A number of media reports have asserted that our recent study in Nature Geoscience indicates that global temperatures are not rising as fast as predicted by the Intergovernmental Panel on Climate Change (IPCC), and hence that action to reduce greenhouse gas emissions is no longer urgent.
Both assertions are false.
This sort of misrepresentation is common in the mass media. Lobbyists lie about the study, and the science-deficient reporting staffs of mainstream media focus more on creating sensational headlines than on getting the science right. These misrepresentations - both intentional and unintentional - then get saturated across the blogosphere, thus spreading the false information wider than the original study.
Which is why scientists have to always be sure to keep control of their message.
The authors go on to state that their results confirm the IPCC prediction. When media and blogs claim it doesn't, they are either unintentionally misleading the public or, sadly, outright lying.
Our results are entirely in line with the IPCC’s 2013 prediction that temperatures in the 2020s would be 0.9-1.3 degrees above pre-industrial....Their study looked at the project CO2 emissions based on the goals set in the recent Paris agreement. They clearly state that to meet that goal "emission reductions would need to begin immediately and reach zero in less than 40 years’ time."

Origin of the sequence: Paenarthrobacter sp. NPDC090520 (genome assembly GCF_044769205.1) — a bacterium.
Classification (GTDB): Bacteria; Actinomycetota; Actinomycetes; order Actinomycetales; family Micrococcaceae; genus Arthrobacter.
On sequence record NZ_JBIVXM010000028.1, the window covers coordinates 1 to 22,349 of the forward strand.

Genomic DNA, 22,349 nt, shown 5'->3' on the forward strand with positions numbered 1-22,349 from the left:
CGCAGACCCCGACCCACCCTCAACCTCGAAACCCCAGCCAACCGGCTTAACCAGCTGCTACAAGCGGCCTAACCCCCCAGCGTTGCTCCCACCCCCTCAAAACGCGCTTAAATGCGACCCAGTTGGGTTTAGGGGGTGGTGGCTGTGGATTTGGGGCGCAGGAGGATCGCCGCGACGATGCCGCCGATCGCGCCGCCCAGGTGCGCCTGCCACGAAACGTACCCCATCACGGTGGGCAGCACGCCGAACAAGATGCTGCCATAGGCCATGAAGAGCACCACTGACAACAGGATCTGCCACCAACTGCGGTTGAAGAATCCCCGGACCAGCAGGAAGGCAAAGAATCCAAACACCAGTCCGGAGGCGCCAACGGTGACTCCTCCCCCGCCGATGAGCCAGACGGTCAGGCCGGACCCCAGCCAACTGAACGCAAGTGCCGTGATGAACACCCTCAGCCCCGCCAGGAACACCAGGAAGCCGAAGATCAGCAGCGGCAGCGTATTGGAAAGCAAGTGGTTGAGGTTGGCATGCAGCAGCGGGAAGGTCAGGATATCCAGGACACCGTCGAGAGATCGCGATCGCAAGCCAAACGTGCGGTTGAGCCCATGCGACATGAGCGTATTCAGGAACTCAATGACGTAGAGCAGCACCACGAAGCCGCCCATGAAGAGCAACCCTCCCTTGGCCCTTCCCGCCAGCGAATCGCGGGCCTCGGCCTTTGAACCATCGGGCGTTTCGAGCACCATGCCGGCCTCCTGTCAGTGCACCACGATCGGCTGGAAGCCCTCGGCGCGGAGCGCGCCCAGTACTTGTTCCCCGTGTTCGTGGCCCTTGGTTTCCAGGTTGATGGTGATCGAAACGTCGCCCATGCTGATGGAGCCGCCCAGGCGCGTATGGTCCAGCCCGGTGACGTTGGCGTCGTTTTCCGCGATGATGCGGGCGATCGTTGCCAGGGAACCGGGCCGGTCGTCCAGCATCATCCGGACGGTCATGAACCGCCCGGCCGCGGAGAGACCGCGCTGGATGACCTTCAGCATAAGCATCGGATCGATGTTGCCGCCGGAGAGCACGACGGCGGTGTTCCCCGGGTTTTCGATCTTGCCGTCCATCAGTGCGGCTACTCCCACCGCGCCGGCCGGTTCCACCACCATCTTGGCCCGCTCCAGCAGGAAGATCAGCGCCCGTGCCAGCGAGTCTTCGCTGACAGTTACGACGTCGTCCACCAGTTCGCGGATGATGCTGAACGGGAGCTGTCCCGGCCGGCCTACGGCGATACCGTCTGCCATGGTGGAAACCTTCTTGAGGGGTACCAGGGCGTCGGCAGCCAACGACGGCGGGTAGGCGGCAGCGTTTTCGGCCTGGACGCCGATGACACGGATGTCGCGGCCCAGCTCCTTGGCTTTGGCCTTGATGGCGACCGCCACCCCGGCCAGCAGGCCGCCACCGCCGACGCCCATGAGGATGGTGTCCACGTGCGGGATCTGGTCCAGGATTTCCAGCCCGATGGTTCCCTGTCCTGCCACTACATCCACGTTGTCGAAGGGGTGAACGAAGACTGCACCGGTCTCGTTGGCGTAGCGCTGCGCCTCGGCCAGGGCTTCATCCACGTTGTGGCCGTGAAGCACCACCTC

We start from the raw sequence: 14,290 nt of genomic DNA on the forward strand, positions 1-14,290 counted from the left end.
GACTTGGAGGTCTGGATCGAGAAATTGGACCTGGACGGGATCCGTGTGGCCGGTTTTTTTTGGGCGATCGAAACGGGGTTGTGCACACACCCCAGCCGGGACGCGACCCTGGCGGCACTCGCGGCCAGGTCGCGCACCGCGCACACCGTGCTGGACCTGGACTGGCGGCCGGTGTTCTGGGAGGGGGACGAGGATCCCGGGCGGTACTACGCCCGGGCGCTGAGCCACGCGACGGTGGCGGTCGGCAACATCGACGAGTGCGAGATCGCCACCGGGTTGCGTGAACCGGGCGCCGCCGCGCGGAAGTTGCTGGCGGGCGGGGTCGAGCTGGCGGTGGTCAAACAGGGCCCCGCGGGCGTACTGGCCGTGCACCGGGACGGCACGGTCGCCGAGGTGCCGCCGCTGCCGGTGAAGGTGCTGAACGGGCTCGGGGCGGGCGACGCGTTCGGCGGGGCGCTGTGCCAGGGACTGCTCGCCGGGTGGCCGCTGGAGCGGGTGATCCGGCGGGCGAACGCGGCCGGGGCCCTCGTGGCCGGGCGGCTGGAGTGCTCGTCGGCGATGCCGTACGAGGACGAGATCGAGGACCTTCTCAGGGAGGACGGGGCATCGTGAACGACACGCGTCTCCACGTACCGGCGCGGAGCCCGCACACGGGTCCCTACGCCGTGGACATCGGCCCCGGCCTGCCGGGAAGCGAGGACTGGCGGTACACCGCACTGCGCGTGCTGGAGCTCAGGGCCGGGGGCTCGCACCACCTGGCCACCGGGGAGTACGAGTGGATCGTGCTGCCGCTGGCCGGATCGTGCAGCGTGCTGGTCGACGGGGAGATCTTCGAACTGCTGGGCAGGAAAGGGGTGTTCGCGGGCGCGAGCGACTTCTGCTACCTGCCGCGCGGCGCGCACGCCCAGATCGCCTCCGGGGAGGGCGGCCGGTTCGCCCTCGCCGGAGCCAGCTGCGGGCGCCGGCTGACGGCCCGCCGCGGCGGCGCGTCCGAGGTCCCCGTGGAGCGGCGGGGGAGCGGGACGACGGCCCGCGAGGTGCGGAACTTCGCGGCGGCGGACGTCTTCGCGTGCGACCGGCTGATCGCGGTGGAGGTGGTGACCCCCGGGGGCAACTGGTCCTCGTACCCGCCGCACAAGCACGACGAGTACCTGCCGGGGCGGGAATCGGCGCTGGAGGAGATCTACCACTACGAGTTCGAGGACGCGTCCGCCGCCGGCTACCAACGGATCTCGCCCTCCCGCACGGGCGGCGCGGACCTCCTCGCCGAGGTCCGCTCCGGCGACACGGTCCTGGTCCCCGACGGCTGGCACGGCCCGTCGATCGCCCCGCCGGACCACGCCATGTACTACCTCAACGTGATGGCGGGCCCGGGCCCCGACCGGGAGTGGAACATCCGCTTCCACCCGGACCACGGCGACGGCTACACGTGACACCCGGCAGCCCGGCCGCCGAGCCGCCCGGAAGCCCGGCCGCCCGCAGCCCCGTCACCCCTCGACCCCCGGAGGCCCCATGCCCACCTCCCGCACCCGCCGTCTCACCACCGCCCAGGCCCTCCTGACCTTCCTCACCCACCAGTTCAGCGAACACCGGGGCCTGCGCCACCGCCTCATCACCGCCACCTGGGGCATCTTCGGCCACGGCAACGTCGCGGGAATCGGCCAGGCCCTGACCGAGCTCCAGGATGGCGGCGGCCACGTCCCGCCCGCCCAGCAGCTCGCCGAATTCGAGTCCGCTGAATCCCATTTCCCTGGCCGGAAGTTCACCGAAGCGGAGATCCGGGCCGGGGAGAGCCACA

To repeat, to meet the goals set by the Paris agreement, emissions reductions would have to start NOW and emissions would have to be completely eliminated no later than 40 years from now. That's an ambitious goal, and actions to reach it must begin immediately if it is to be accomplished.
...to suggest that this means that measures to reduce greenhouse gas emissions are now unnecessary is clearly false.
Indeed, action to reduce - and then eliminate - carbon emissions is required to start immediately. Those arguing that the study suggests we can sit around and do nothing are at best misrepresenting, and often intentionally lying, about the study. Clearly, we must take substantial action, and take that substantial action now and for decades to come.
This is yet another example of how the media often fails to communicate the science accurately, and how some ideological and lobbying outlets intentionally misrepresent studies. This is why scientists, whether we like it or not, must always be aware of how our science is being communicated - and miscommunicated - by others in the real world.